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Classic congenital adrenal insufficiency: treatments and EMS protocols must improve

Liam from Aiken in South Carolina, US, asks what good is an emergency treatment if it is difficult to administer. What good is it if EMS crews are not allowed to carry it? An adrenal crisis is a race against time, and the pharmaceutical industry and emergency medical services need to give more support

19-year-old caucasian man with brown hair, wearing a cream-coloured hoodie.

Living with CAH

Everyone thinks about their own mortality at one point or another. But the thought that we are not invincible and that we could perish at any moment is rather depressing. Oftentimes, it is easier to ignore this idea of our temporality on earth than to contemplate and acknowledge it. For the general population, this ignorance is allowed. However, the rare disease community does not get this blessing in life; they must face the intrusive thought of death, and they must acknowledge and accept it. For instance, a person like me, who lives with classic congenital adrenal hyperplasia, has to confront the idea that they can die in a matter of minutes if they are in adrenal crisis—a medical emergency caused by a lack of cortisol.

Classic congenital adrenal hyperplasia, or Classic CAH, is an autosomal recessive disorder which affects the adrenal glands. Simply put, I do not produce cortisol on my own, nor do I have an easy time maintaining adequate salt levels.

I am grateful that a life-saving intramuscular shot is available to treat people with classic CAH (and rare diseases that cause adrenal insufficiency, such as Addison’s disease). That shot goes everywhere I go. It experiences everything I experience and sees everything I see, almost as if it has a life of its own. But every time I feel the shot in my pocket or open my bag and see it staring right back at me, I am reminded that I do not control my actions—the shot does.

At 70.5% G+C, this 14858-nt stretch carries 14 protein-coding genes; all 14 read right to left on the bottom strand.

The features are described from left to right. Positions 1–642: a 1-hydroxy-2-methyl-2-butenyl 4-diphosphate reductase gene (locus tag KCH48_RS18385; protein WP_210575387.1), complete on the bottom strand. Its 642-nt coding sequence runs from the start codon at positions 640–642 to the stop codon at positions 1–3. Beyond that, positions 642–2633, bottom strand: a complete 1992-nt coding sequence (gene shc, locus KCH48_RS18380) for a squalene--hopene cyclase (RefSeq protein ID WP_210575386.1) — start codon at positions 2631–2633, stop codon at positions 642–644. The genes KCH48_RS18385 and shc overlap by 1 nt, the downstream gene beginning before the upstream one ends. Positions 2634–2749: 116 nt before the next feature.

"When illness or injury occurs in adrenally insufficient individuals… an immediate additional dose of glucocorticoids (hydrocortisone) is necessary to avert adrenal crisis. Delay in administration of these medications can lead to shock, heart failure and death.” Source: CARES Foundation

Every decision I make needs permission from that shot—and it does not give me blanket permission for me to live my life as I would wish. There are numerous activities that will never be allowed. Hiking, for example, would be like asking for the strings that attach the puppet to the puppeteer to be cut off, asking for death. If I have an adrenal crisis, I need to be around people who know what to do.

I wish these restrictions were not the case, but I value my one chance at life, so I need to accept them.

Dying with classic CAH?

The problem with the shot available today is that it needs to be done precisely; it takes several steps and several minutes. If someone is in adrenal crisis—the symptoms of which include vomiting, dizziness or loss of consciousness—they will have a hard time administering the shot themselves. Despite that, the EMS (emergency medical services) protocols of many states mean that most ambulances do not carry the shot, nor are ambulance crews allowed to administer the patient’s own shot. So, even if I survive the seven-minute wait for EMS—the average in the United States—their arrival may not improve my chances.

Someone living with classic CAH and other conditions causing adrenal insufficiency could pretend that having the shot with them at all times is enough, but I’d say they are in blatant denial and, quite frankly, delusional. The drug’s design and EMS protocols reduce the odds of a CAH patient surviving an adrenal crisis.

Right now, it seems that people with adrenal insufficiency are on their own in their race against time for survival. We need the pharmaceutical industry to provide a shot that is easily and quickly administered, and we need the medical authorities to improve EMS protocols for adrenal insufficiency, so that ambulance crews are allowed to carry the shot and administer it to patients.


Editor’s note: CARES Foundation plays a leading role in improving the lives of the Congenital Adrenal Hyperplasia community. It seeks to advance quality health care through advocacy, education, research and support. Find out more on its website:

The foundation advocates for the inclusion of treatment for adrenal insufficiency in EMS protocols with on-going appeals across the United States. Find out more, here:



LinkedIn: Liam McCarthy


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